From the author of the highly acclaimed In the Drink, a smart and sexy exploration of New York and its customs through the eyes of a disillusioned, yet secretly hopeful, gay man. Jeremy Thrane is a thirty-five-year-old writer in love with a married man. For years, Jeremy has posed as "archivist" to Ted Masterson, a Hollywood action star. Jeremy maintains Ted's New York brownstone and guards the secret that could destroy his career. But when Ted and his movie-star wife, Giselle, adopt a child and become America's most-photographed family, Jeremy finds himself without a job and, more importantly, bereft of the love of his life.With the same wit and authenticity that have made her a critical and popular favorite, Kate Christensen chronicles Jeremy's search for a new start as he ventures to every corner of the New York landscape, from watering holes where gossip columnists await an "item" to dives where waiters and busboys are eager to please patrons-especially after their shifts are over. In his spare time, he struggles to finish a novel based on his father's peripatetic life as a fanatical Marxist and turns out sizzling pornography for a one-man enterprise run by an old high school acquaintance. His sister, an up-and-coming rock musician, and his thrice-married, former flower-child mother, who found her true calling as a poet late in life, provide the mixture of criticism and compassion Jeremy has known all his life and now, for the most unexpected reasons, finally learns to appreciate. A fast-paced and funny social satire, Jeremy Thrane deftly captures the slippery chameleon quality of American identity, the power of youth and beauty, and the complexity of love.From the Hardcover edition.
Drawing on extensive interviews with Sir John, an author who has focused on the theater chronicles the life (including legal problems over his sexual orientation) and career of one of the 20th century's foremost actors. Includes a chronology of stage and film performances. Annotation (c)2003 Book News, Inc., Portland, OR (booknews.com)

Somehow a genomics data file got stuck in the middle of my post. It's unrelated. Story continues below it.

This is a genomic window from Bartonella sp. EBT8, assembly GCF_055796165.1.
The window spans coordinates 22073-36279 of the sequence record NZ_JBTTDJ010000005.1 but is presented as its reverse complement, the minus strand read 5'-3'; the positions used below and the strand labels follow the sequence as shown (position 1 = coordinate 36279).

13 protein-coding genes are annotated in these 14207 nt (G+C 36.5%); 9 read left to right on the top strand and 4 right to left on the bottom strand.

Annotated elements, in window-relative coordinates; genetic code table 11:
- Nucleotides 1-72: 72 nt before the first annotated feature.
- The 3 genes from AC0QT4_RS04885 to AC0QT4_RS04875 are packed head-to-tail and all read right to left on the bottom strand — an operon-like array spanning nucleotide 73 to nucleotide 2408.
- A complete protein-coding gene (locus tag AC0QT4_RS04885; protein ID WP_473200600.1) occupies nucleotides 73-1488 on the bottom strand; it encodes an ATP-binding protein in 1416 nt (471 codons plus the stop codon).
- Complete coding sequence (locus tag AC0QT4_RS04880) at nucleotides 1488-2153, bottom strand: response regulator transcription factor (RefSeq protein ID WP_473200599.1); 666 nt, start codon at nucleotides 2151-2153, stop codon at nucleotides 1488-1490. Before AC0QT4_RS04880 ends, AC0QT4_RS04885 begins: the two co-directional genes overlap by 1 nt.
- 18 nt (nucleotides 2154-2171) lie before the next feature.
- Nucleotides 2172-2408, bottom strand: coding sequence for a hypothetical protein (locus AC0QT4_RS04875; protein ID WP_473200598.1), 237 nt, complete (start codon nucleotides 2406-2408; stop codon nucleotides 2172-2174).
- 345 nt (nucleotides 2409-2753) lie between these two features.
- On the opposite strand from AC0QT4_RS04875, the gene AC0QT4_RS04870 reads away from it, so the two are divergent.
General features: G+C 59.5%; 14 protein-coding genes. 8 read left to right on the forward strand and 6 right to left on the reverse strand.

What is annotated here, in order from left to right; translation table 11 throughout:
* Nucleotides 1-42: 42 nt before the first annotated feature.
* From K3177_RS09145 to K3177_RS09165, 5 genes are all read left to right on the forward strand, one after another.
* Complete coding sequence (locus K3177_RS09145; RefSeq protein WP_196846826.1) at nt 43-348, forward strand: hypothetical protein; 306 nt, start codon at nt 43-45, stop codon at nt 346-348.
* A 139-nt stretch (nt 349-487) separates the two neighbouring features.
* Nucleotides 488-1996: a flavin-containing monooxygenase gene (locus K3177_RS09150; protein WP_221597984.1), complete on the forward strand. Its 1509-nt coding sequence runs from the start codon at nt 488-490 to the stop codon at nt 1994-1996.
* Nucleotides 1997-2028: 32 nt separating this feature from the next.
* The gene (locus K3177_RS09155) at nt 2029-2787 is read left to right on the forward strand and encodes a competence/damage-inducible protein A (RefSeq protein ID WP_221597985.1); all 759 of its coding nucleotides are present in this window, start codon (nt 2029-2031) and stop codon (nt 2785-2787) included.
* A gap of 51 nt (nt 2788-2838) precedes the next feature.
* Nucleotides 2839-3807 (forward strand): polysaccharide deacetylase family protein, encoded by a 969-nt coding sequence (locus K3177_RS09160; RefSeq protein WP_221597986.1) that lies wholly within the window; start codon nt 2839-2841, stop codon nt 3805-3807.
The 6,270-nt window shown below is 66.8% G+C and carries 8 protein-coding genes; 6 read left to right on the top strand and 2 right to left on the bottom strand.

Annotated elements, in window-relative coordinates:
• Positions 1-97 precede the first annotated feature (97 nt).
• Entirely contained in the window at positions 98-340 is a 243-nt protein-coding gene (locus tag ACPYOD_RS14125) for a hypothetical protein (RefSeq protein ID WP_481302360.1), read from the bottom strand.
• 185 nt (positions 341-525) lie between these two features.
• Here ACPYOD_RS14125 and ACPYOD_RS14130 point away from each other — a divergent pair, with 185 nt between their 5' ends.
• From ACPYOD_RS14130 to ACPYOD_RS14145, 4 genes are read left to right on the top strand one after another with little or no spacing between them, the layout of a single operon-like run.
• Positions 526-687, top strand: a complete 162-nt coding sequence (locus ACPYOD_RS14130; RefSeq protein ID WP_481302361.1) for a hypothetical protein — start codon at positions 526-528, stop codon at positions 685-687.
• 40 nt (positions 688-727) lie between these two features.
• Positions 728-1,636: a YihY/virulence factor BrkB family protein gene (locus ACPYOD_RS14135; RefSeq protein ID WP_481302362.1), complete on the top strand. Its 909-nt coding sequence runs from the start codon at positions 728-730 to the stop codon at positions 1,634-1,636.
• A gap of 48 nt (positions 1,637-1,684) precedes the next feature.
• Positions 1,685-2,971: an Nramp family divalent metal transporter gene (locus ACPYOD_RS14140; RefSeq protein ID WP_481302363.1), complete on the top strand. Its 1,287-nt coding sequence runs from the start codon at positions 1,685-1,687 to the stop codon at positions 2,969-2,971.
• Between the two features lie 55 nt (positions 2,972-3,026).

Lev Raphael explores in non-fiction the gay and Jewish identities that have dominated his highly acclaimed fiction for many years. He describes growing up in a secular family, discovering a Jewish community, early sexual exploration, the turning point that came with writing his first autobiographical story, and life with his partner and his partner's sons. The book also reports on gay literature, gays and lesbians in Israel, and the legacy of the Holocaust for both Jews and gays.
For a new century and a new generation of readers comes a fully revised and expanded edition of a classic guide to gay sex, love, and life.Invaluable as a sex guide, a resource on building self-esteem, and a trusted aid for coming out of the closet, The Joy of Gay Sex covers the ins and outs of gay life alphabetically from "anus" to "wrestling." Noted psychologist Dr. Charles Silverstein has collaborated once again with critically acclaimed novelist Felice Picano on this third edition, updating every single entry and adding nearly thirty new entries. The authors provide positive and responsible advice on safe sex in all its varieties; on emotional and relationship-oriented issues such as long-term couples, loneliness, and growing older; and on scores of diverse topics ranging from spirituality to online dating. With fifty new line drawings by acclaimed illustrator Joseph Phillips, this landmark reference is a necessary addition to every gay man's bookshelf.